I'm trying to get the <path> data for an SVG file I'm creating with Illustrator CS4. It needs to look something like this, where I'm interested in retrieving the numbers inside the d attribute...

<path d="M100,0 C155.2286,0 200,43.7106221....etc." id="myID" fill="#444444"></path>

The problem is that no matter which settings I try, my SVG file output does not contain this <path> element. It only contains an <image> element looking something like this...

<image style="overflow:visible;" width="200" height="200" id="myID" xlink:href="data:image/png;base64,iVBORw0KGgoAAAANSUhEUgAAAMgAAADICAYAAACtWK6eAAAACXBIWXMAAAsSAAALEgHS3X78AAAA...

I'm looking at various online tutorials like this one. It shows settings that output the <image> but at the end it jumps to an output containing the <path> just like I want. The problem is that it's not really showing anything about how to get to that point. No matter what I do, I only see <image>. Thanks.


I'm getting closer. I finally realized that to get a <path> I needed to convert the raster image to vectors. I used the "Live Trace > Make" option. Now my output contains multiple <path> elements as well as the <image> element... how do I get just one <path>?


As per a request in comments, here is an example image already created by somebody else. It's an RSS icon represented by a single <path>...

<svg width="200px" height="200px" viewBox="0 0 200 200" version="1.1" xmlns="http://www.w3.org/2000/svg">
    <g stroke="none" stroke-width="1" fill="none" fill-rule="evenodd">
        <path d="M100,0 C155.228476,-3.41060513e-14 200,44.771524 200,100 C200,155.228476 155.228476,200 100,200 C44.771524,200 0,155.228476 0,100 C0,44.771524 44.771524,3.03201907e-14 100,0 Z M40.0135555,79.4855784 L40.0135555,102.780614 C55.2214198,102.790103 69.6051125,108.763989 80.3694989,119.544636 C91.1311742,130.291394 97.0806631,144.696768 97.1050629,159.95749 L97.1131962,159.95749 L97.1131962,159.999512 L120.504488,159.999512 C120.485511,137.809245 111.465711,117.709228 96.8827535,103.115434 C82.2970845,88.5243505 62.2051899,79.4991339 40.0135555,79.4855784 Z M44.7525423,155.112773 L44.7471201,155.112773 L44.7525423,155.118195 L44.7525423,155.112773 C47.7008537,158.048883 51.7200459,159.849046 56.1947014,159.849046 C60.6747791,159.849046 64.7034602,158.054305 67.6531271,155.118195 L67.6639714,155.112773 C70.6082161,152.172597 72.4056694,148.168318 72.4165138,143.718064 C72.4056694,139.259678 70.6082161,135.255399 67.6531271,132.304378 L67.6585492,132.304378 L67.6531271,132.300311 L67.6531271,132.304378 C64.6993935,129.369624 60.6747791,127.55726 56.1947014,127.55726 C51.7214015,127.55726 47.7022092,129.365557 44.7525423,132.304378 L44.7525423,132.300311 C41.8110087,135.24591 40,139.259678 40,143.718064 C40,148.17374 41.8110087,152.173952 44.7525423,155.112773 Z M40.0555774,62.9029686 C93.5271714,62.9416349 136.994841,106.477281 137.030841,159.999512 L160,159.999512 C159.984,126.919781 146.538769,96.9493582 124.809601,75.2055351 C103.073766,53.4683787 73.1233263,40.0151548 40.0555774,40.0004883 Z M40.0555774,62.9029686" fill="#444444"></path>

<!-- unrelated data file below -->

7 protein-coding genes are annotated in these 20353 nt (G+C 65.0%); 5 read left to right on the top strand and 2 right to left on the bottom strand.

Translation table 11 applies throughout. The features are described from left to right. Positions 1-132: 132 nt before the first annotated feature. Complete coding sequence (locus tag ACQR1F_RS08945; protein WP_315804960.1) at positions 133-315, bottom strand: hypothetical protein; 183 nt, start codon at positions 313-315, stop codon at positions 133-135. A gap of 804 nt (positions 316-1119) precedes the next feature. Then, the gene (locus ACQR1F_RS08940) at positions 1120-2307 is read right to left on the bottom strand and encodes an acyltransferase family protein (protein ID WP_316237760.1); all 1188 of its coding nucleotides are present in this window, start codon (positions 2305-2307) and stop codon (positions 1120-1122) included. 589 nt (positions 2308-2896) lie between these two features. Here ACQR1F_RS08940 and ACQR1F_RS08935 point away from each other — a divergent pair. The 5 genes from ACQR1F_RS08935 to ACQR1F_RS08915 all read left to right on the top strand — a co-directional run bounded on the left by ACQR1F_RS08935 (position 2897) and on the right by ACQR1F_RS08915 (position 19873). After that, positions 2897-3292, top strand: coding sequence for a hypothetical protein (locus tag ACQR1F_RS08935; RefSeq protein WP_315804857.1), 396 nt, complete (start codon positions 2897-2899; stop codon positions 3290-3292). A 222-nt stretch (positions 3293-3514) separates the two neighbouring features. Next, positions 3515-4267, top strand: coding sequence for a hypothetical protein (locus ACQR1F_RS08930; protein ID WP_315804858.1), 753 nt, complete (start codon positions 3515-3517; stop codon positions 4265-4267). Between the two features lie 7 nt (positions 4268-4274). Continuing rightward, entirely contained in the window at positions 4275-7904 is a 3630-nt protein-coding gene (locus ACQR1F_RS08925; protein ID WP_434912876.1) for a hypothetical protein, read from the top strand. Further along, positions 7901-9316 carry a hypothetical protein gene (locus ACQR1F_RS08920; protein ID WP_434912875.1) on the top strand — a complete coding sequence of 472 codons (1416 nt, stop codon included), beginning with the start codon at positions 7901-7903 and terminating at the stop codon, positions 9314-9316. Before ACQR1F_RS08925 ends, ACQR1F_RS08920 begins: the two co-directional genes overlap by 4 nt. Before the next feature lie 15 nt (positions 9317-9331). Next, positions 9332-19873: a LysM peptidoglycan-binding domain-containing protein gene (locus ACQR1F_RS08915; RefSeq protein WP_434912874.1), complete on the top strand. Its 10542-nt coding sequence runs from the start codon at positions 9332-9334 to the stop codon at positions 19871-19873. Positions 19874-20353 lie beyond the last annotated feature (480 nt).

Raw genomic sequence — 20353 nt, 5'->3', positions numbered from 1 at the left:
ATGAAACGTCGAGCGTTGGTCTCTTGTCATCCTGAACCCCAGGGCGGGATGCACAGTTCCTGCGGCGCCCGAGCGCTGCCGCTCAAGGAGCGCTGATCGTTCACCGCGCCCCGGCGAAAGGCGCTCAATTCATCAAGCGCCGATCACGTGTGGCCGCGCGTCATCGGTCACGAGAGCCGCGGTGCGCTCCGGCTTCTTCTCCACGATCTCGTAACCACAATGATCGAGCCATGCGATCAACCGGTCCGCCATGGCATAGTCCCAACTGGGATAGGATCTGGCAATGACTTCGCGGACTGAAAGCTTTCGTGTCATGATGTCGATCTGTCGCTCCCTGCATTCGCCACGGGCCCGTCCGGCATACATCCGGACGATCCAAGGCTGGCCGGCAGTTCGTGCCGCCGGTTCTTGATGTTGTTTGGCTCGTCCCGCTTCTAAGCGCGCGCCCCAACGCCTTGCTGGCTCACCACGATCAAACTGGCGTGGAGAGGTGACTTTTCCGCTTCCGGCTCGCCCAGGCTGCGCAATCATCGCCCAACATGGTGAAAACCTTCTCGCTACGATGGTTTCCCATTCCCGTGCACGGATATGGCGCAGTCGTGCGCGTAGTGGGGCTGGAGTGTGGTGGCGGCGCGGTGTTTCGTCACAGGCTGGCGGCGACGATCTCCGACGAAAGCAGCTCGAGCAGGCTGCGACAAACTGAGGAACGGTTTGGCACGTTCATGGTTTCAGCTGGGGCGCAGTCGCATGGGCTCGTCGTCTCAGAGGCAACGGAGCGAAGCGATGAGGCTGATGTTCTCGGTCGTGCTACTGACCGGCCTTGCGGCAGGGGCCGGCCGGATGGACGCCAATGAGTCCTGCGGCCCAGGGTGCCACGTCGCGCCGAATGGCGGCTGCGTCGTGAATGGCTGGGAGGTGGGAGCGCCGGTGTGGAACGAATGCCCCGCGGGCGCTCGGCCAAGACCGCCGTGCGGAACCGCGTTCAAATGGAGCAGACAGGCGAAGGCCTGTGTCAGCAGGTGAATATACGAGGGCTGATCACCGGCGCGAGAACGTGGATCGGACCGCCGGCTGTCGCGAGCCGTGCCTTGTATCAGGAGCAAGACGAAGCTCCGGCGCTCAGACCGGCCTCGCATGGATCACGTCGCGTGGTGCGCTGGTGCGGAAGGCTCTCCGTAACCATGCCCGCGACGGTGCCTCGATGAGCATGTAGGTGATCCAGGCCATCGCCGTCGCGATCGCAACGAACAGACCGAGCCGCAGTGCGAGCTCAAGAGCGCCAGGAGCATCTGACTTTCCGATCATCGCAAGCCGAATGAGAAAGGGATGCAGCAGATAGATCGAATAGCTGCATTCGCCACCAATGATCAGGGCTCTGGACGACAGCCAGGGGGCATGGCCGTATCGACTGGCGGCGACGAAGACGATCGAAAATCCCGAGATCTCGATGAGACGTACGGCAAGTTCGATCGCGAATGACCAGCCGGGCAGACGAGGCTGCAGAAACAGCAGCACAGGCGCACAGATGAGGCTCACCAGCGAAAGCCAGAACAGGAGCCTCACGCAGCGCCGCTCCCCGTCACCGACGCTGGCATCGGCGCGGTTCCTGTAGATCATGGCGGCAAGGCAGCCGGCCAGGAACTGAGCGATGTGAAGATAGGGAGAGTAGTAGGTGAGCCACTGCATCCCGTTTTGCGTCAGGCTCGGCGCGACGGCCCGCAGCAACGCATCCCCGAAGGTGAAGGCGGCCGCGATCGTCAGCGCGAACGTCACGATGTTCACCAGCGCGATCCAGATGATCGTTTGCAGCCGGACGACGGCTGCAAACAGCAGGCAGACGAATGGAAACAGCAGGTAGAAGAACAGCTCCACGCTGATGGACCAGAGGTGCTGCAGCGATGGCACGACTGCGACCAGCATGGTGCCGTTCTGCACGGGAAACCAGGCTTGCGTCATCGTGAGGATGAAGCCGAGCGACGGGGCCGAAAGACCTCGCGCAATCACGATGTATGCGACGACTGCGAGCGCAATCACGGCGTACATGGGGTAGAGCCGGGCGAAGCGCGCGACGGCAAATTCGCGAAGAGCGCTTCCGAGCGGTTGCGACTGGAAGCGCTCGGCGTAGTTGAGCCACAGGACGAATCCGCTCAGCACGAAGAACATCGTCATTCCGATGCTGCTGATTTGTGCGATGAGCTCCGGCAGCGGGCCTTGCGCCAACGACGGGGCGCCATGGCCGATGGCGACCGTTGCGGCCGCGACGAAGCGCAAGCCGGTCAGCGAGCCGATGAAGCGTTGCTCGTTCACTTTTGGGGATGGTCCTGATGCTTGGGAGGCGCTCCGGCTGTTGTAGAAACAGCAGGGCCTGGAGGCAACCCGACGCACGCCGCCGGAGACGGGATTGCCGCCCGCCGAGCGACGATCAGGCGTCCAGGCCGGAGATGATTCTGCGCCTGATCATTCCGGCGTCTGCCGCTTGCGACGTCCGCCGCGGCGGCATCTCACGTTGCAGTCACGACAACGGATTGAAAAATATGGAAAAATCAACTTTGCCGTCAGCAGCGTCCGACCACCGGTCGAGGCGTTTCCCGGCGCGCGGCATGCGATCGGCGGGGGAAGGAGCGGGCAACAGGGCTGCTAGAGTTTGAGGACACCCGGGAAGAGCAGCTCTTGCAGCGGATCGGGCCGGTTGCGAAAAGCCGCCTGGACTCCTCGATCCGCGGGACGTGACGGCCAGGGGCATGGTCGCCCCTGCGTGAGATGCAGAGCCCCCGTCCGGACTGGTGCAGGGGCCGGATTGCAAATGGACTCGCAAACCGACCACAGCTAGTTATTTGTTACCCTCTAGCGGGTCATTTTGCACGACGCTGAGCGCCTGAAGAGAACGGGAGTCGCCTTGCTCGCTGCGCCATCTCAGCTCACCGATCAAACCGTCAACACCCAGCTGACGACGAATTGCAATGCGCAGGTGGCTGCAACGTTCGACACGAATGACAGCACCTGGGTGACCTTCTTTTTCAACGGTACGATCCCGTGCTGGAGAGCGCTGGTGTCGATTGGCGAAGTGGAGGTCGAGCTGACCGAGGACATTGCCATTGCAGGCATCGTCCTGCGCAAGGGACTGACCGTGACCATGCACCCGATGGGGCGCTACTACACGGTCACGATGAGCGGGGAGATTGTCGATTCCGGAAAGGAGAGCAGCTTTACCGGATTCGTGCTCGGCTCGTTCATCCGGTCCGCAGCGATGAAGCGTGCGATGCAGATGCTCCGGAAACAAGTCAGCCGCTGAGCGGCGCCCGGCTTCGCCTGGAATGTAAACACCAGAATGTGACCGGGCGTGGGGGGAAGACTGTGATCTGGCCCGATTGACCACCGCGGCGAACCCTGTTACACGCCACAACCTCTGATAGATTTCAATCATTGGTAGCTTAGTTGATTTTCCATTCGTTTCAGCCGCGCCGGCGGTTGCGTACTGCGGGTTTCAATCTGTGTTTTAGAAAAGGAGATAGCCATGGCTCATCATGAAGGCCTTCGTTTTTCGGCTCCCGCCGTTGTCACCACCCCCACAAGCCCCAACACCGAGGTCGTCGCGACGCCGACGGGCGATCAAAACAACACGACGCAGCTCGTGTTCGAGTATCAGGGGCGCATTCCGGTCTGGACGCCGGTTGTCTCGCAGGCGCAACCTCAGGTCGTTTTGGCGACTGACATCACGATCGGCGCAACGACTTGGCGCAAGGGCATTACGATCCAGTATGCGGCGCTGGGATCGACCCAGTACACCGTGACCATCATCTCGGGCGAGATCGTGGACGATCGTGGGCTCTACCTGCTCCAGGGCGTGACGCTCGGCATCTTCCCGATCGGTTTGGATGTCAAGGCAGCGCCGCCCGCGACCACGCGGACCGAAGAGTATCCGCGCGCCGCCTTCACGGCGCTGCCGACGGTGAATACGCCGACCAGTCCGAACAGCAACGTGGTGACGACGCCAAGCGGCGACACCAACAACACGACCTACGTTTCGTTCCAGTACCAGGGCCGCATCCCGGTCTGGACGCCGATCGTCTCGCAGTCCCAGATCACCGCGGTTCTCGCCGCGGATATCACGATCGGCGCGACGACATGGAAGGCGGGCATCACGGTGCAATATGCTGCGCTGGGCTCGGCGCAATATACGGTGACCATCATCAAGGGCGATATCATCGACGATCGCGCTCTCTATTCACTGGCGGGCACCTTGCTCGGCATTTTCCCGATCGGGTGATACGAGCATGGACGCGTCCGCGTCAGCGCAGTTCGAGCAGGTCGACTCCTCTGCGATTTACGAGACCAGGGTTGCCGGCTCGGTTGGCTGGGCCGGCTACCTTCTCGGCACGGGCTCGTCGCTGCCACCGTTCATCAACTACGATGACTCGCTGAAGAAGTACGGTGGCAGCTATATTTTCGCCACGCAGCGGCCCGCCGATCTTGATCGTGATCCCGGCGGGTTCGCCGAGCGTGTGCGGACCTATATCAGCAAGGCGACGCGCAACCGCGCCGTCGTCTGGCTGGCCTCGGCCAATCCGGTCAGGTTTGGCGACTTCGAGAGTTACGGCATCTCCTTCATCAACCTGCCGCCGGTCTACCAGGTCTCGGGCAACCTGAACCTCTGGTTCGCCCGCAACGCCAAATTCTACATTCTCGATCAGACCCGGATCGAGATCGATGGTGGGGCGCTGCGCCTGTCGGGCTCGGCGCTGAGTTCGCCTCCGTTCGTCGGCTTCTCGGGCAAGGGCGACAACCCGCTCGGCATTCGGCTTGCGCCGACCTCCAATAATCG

RSS icon

  • You'll output one <path> element per path in the illustrator file. If a file has multiple paths, you'll have multiple elements. Commented Dec 30, 2013 at 20:50
  • @AlexBlackwood, there has to be a way to do this... because I just made it happen (accidently). After fumbling around with it for a while, I ended up with a single path and it renders perfectly as the complete image. The problem is that I don't recall exactly what I did to get there and I still need to duplicate those results on a different file.
    – Sparky
    Commented Dec 30, 2013 at 21:04
  • The Live Trace is probably creating multiple paths, depending on your complexity and color settings. Without an example, it's hard to know. Commented Dec 30, 2013 at 21:41
  • @AlexBlackwood, I just wanted to know the exact steps required for outputting a single path representing my image. I know it's possible because after closing the file, opening it up, doing yet another "live trace", then "save as SVG" with the same settings as before, it finally gave me a single path. At this point I cannot even post an answer that would be helpful to anyone else since I previously tried those same steps many times and failed. Maybe I missed something.
    – Sparky
    Commented Dec 30, 2013 at 21:58
  • Ok, can you give an example of what image you're trying to represent with a single path? Commented Dec 30, 2013 at 22:06

1 Answer 1


You'll need to create a complex path from a Live Trace.

Since complex paths cannot contain multiple colors, you'll either need to use the "Black and White" setting with an appropriate threshold, or use the "Greyscale" option with the minimum amount of colors.

In both cases, make sure "Ignore White" is selected.

enter image description here

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Expand the traced image using Object > Expand...

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This should give you a group containing a single complex path. You can inspect the output further by using the Layers palette.

enter image description here


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